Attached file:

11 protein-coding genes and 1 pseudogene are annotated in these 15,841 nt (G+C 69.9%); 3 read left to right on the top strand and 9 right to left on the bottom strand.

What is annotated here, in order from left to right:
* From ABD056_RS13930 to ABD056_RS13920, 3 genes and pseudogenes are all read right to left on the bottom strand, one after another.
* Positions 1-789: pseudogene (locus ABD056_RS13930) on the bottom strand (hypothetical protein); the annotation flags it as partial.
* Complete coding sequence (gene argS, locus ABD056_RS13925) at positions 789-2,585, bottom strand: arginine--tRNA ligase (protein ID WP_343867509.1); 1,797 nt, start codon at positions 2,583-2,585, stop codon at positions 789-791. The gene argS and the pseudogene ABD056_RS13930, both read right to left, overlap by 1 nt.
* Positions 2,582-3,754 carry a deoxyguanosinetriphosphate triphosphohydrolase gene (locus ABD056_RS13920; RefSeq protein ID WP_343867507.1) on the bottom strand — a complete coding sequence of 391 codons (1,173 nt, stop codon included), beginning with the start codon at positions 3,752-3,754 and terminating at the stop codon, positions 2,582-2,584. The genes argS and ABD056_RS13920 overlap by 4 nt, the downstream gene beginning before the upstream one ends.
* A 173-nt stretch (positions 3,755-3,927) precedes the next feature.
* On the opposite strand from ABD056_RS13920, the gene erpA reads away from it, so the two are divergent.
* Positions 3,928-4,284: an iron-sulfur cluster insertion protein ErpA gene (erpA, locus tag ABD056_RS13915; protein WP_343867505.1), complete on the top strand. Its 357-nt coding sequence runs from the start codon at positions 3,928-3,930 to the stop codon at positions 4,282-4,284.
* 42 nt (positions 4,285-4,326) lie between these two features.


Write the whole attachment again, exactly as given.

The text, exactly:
11 protein-coding genes and 1 pseudogene are annotated in these 15,841 nt (G+C 69.9%); 3 read left to right on the top strand and 9 right to left on the bottom strand.

What is annotated here, in order from left to right:
* From ABD056_RS13930 to ABD056_RS13920, 3 genes and pseudogenes are all read right to left on the bottom strand, one after another.
* Positions 1-789: pseudogene (locus ABD056_RS13930) on the bottom strand (hypothetical protein); the annotation flags it as partial.
* Complete coding sequence (gene argS, locus ABD056_RS13925) at positions 789-2,585, bottom strand: arginine--tRNA ligase (protein ID WP_343867509.1); 1,797 nt, start codon at positions 2,583-2,585, stop codon at positions 789-791. The gene argS and the pseudogene ABD056_RS13930, both read right to left, overlap by 1 nt.
* Positions 2,582-3,754 carry a deoxyguanosinetriphosphate triphosphohydrolase gene (locus ABD056_RS13920; RefSeq protein ID WP_343867507.1) on the bottom strand — a complete coding sequence of 391 codons (1,173 nt, stop codon included), beginning with the start codon at positions 3,752-3,754 and terminating at the stop codon, positions 2,582-2,584. The genes argS and ABD056_RS13920 overlap by 4 nt, the downstream gene beginning before the upstream one ends.
* A 173-nt stretch (positions 3,755-3,927) precedes the next feature.
* On the opposite strand from ABD056_RS13920, the gene erpA reads away from it, so the two are divergent.
* Positions 3,928-4,284: an iron-sulfur cluster insertion protein ErpA gene (erpA, locus tag ABD056_RS13915; protein WP_343867505.1), complete on the top strand. Its 357-nt coding sequence runs from the start codon at positions 3,928-3,930 to the stop codon at positions 4,282-4,284.
* 42 nt (positions 4,285-4,326) lie between these two features.